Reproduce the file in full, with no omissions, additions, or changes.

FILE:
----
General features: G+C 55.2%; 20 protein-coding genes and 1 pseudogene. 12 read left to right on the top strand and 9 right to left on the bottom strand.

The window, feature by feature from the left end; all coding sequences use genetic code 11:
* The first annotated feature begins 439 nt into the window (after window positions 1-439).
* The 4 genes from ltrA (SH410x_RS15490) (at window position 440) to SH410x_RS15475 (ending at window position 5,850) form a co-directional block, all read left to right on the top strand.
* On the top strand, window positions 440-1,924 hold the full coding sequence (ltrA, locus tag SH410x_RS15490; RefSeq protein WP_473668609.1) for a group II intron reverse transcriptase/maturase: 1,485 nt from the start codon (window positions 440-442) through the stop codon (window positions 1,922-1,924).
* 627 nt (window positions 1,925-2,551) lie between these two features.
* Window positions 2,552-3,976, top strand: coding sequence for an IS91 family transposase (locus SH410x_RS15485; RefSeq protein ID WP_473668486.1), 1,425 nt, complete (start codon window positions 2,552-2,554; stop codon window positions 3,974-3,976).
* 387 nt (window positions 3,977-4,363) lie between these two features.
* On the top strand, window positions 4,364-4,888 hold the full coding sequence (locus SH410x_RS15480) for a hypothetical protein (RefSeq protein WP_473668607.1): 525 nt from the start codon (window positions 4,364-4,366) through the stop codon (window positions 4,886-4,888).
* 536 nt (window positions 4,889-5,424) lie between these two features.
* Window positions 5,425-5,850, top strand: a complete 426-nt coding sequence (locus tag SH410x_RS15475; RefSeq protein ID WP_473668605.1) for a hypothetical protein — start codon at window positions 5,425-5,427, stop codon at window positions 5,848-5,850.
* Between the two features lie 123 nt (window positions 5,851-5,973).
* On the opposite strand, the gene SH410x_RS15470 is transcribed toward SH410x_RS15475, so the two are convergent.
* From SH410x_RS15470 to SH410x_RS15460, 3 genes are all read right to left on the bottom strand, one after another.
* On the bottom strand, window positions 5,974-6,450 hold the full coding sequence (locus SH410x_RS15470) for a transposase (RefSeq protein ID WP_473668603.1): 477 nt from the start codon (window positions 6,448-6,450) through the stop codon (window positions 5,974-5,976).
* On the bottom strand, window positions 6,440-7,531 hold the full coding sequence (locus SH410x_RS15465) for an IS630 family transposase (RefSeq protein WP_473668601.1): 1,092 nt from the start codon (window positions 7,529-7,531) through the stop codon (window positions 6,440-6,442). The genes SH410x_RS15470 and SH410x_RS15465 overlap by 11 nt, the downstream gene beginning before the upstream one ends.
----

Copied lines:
General features: G+C 55.2%; 20 protein-coding genes and 1 pseudogene. 12 read left to right on the top strand and 9 right to left on the bottom strand.

The window, feature by feature from the left end; all coding sequences use genetic code 11:
* The first annotated feature begins 439 nt into the window (after window positions 1-439).
* The 4 genes from ltrA (SH410x_RS15490) (at window position 440) to SH410x_RS15475 (ending at window position 5,850) form a co-directional block, all read left to right on the top strand.
* On the top strand, window positions 440-1,924 hold the full coding sequence (ltrA, locus tag SH410x_RS15490; RefSeq protein WP_473668609.1) for a group II intron reverse transcriptase/maturase: 1,485 nt from the start codon (window positions 440-442) through the stop codon (window positions 1,922-1,924).
* 627 nt (window positions 1,925-2,551) lie between these two features.
* Window positions 2,552-3,976, top strand: coding sequence for an IS91 family transposase (locus SH410x_RS15485; RefSeq protein ID WP_473668486.1), 1,425 nt, complete (start codon window positions 2,552-2,554; stop codon window positions 3,974-3,976).
* 387 nt (window positions 3,977-4,363) lie between these two features.
* On the top strand, window positions 4,364-4,888 hold the full coding sequence (locus SH410x_RS15480) for a hypothetical protein (RefSeq protein WP_473668607.1): 525 nt from the start codon (window positions 4,364-4,366) through the stop codon (window positions 4,886-4,888).
* 536 nt (window positions 4,889-5,424) lie between these two features.
* Window positions 5,425-5,850, top strand: a complete 426-nt coding sequence (locus tag SH410x_RS15475; RefSeq protein ID WP_473668605.1) for a hypothetical protein — start codon at window positions 5,425-5,427, stop codon at window positions 5,848-5,850.
* Between the two features lie 123 nt (window positions 5,851-5,973).
* On the opposite strand, the gene SH410x_RS15470 is transcribed toward SH410x_RS15475, so the two are convergent.
* From SH410x_RS15470 to SH410x_RS15460, 3 genes are all read right to left on the bottom strand, one after another.
* On the bottom strand, window positions 5,974-6,450 hold the full coding sequence (locus SH410x_RS15470) for a transposase (RefSeq protein ID WP_473668603.1): 477 nt from the start codon (window positions 6,448-6,450) through the stop codon (window positions 5,974-5,976).
* On the bottom strand, window positions 6,440-7,531 hold the full coding sequence (locus SH410x_RS15465) for an IS630 family transposase (RefSeq protein WP_473668601.1): 1,092 nt from the start codon (window positions 7,529-7,531) through the stop codon (window positions 6,440-6,442). The genes SH410x_RS15470 and SH410x_RS15465 overlap by 11 nt, the downstream gene beginning before the upstream one ends.